How 3 researchers used the ‘jobs to be done’ framework

Earlier this year, strategist and researcher Stephanie Troeth and Adam Warburton, Co-op’s Head of Product, gave some of the Co-op Digital team Jobs to be Done (JTBD) training. Since then, our digital teams have tried out this way of working.

A quick introduction

JTBD is a framework for understanding the outcomes users are trying to achieve – this could be a job, a task or more widely their goals in life.

It’s been particularly popular in commercial organisations because it helps us understand where users underserved needs are and, therefore, where the opportunity for the business is in the market. More traditional user needs frameworks don’t say much about the market, and as the Co-op is an organisation looking to make a surplus to put back into member initiatives and community work, we thought it could be useful.  

In this post, 3 of our user researchers talk about their experiences using JTBD.

Vicki Riley, Ventures team

Functional, social and emotional motivations

We’re working towards developing, testing and improving an online platform that connects customers with products from independent sellers, providing benefit to their local community. It’s my job to understand the needs of customers and sellers so we can provide mutual benefit to both.

We used the JTBD framework to find out customers’ underlying motivations and desired outcomes for buying from small independent businesses. We also wanted to understand the competitor landscape from a customer point of view, and identify areas of opportunity, where customers are underserved in an area that’s important to them.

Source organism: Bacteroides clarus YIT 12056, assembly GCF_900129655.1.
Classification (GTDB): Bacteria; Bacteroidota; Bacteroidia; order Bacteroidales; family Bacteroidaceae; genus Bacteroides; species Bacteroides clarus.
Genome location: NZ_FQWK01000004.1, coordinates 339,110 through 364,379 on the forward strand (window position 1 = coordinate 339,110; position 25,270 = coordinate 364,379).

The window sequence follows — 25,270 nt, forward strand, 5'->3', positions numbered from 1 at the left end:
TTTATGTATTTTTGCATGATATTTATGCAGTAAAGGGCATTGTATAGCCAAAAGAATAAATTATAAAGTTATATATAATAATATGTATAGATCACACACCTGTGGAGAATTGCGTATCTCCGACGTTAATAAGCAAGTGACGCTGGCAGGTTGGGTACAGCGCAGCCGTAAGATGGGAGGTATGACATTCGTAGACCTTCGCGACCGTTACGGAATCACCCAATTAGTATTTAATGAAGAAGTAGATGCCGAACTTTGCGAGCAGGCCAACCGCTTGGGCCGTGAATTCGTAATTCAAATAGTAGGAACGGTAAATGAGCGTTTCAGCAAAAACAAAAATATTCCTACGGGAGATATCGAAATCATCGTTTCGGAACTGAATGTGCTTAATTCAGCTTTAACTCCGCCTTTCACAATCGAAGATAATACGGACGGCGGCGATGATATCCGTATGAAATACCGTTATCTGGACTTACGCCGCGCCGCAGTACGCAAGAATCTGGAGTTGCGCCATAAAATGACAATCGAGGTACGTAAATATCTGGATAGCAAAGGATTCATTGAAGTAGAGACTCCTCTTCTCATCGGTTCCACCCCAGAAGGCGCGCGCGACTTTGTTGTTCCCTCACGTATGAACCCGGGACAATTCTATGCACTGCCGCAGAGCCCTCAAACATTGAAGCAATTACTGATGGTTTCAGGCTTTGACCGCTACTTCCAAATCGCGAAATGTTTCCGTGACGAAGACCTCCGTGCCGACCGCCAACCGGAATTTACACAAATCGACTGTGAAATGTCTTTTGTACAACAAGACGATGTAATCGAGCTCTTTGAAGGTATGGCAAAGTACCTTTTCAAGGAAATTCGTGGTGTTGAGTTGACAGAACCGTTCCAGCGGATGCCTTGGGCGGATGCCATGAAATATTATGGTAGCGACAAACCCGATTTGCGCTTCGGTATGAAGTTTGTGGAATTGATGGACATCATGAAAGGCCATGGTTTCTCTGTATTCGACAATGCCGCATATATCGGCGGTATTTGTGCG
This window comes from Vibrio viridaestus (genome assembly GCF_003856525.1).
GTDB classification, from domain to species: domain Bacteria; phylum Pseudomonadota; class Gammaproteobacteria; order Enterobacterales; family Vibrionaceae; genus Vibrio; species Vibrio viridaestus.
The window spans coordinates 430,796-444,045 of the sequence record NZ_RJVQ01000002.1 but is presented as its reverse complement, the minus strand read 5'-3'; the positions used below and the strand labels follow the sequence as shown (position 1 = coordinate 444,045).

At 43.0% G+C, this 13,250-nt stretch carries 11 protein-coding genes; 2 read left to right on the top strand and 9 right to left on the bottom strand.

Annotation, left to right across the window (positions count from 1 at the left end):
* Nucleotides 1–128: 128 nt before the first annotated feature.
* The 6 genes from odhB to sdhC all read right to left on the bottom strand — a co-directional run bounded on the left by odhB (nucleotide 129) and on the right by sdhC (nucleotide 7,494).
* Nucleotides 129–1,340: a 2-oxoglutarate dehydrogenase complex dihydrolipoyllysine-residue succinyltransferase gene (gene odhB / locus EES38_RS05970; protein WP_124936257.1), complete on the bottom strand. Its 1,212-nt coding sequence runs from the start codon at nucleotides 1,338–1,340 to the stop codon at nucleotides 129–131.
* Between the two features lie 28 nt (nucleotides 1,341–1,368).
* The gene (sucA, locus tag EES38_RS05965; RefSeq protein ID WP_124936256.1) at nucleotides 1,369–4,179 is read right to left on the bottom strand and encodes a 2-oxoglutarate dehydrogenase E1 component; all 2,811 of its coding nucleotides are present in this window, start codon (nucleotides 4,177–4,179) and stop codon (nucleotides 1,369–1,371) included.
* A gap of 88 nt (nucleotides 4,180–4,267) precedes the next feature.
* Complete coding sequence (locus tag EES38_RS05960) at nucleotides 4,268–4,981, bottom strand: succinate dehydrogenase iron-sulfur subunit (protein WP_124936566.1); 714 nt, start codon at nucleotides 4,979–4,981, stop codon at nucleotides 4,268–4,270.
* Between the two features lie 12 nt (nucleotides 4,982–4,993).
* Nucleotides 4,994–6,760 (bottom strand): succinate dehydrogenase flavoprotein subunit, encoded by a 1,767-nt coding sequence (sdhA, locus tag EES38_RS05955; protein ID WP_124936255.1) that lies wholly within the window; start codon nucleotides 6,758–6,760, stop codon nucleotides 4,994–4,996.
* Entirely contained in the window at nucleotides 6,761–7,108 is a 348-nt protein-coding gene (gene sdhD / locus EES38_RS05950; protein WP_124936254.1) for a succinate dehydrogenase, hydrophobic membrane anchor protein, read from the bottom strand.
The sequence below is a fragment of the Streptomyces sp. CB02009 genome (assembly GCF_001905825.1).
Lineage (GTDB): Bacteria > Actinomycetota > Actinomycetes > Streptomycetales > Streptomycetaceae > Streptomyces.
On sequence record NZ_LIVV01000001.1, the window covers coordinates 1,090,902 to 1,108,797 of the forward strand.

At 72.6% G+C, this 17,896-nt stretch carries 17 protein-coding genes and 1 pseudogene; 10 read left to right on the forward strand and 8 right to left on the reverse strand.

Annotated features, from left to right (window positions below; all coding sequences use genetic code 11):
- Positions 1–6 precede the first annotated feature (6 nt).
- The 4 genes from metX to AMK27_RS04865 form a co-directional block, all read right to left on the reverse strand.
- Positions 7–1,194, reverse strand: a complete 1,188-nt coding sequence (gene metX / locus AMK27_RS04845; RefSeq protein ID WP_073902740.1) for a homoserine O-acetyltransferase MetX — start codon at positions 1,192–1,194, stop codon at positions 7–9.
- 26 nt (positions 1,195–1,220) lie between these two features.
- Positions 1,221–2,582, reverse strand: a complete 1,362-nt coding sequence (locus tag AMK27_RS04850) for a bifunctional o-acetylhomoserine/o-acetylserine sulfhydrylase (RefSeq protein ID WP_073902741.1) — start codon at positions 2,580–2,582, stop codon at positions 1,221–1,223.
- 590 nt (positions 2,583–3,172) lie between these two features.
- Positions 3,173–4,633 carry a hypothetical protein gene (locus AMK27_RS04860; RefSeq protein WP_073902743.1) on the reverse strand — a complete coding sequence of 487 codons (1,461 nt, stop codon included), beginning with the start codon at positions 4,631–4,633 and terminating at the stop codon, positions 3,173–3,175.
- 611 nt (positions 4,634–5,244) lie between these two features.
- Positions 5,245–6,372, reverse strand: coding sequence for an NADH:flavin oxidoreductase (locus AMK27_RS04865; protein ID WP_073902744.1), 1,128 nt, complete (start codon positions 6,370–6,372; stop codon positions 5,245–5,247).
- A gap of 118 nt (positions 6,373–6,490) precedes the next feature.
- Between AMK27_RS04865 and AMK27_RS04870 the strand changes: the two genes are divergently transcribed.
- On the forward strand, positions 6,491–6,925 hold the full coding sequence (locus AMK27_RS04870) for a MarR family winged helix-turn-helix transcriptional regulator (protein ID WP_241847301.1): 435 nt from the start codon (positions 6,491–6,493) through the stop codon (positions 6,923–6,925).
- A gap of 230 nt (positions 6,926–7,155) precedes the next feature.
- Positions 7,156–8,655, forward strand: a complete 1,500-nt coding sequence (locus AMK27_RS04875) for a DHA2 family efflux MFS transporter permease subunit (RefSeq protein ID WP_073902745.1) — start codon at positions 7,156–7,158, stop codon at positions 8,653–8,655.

We started with interviews to identify functional, social and emotional jobs, and then created a survey to validate or disprove, then prioritise in terms of importance.

We found that JTBD has worked well while we’ve been facing a new challenge and figuring out a value proposition. This might be because it allows for wider thinking and delving deeper into motivations or desired outcomes, and takes the insights out of the current solution and up to a broader level that could be applicable across different categories.

It’s also been really useful when we speak to stakeholders. Categorising what people are trying to get done into functional, social and emotional needs helped senior stakeholders understand what’s important to people and also identify our value proposition. It became clear our proposition – the area where we were able to leverage some competitive advantage – was going to be more emotional, than functional or social.